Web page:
Osgood-Schlatter disease is a common cause of knee pain in adolescents, affecting boys three times more than girls.
With this condition, patients localize their pain to the front of the knee, where the tendon that runs from the base of the kneecap, known as the patellar tendon, attaches to the upper part of the lower leg. Excessive stress over this attachment produced by repeated activation of the large quadriceps muscle on the front of the thigh results in pain, swelling, and tenderness, and can be accompanied by the development of a prominent bump on the upper part of the shin bone just below the kneecap, one of the hallmarks of this disease.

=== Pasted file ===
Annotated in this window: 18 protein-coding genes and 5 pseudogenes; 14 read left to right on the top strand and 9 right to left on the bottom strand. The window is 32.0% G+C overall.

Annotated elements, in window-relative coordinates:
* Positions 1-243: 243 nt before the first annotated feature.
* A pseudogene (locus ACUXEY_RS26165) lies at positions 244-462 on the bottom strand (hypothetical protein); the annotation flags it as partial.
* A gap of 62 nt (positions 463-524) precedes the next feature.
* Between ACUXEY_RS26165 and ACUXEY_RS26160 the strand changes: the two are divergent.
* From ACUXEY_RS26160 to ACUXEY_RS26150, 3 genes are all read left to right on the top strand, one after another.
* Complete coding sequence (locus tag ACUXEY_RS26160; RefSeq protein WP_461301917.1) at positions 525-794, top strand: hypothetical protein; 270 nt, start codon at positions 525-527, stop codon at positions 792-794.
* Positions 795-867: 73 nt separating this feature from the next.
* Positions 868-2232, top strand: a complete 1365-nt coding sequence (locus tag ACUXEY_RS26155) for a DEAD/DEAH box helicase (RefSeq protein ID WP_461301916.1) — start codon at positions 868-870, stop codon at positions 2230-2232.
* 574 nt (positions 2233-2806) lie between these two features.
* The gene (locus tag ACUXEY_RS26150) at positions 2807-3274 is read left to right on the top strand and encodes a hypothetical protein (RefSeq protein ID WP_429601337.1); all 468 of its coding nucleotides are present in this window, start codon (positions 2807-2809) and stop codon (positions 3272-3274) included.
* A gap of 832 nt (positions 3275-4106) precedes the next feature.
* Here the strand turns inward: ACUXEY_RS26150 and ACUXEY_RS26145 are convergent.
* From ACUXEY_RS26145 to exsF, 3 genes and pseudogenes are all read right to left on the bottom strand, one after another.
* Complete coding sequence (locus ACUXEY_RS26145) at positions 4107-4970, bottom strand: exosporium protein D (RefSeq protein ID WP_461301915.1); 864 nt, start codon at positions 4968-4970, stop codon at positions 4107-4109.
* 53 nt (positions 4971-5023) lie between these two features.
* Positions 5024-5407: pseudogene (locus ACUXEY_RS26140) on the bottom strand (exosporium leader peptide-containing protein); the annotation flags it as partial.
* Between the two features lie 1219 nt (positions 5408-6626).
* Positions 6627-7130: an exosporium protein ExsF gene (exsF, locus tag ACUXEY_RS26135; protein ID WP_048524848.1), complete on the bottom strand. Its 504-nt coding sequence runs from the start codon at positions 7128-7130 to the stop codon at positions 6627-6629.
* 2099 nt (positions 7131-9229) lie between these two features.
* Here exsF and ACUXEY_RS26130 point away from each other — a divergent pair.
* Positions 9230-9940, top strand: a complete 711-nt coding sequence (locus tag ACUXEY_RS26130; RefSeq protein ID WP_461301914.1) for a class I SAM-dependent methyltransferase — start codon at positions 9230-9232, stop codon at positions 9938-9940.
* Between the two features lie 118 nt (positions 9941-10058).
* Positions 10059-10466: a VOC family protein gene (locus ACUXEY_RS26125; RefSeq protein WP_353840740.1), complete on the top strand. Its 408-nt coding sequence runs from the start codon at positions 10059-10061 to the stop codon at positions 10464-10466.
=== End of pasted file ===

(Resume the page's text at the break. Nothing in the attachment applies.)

Children who are active in sports, particularly those involving forceful, repetitive quadriceps activation, such as with jumping and sprinting, may be at increased risk for developing Osgood-Schlatter disease. With sports season in full force now this fall season, it's important to look for signs of Osgood-Schlatter.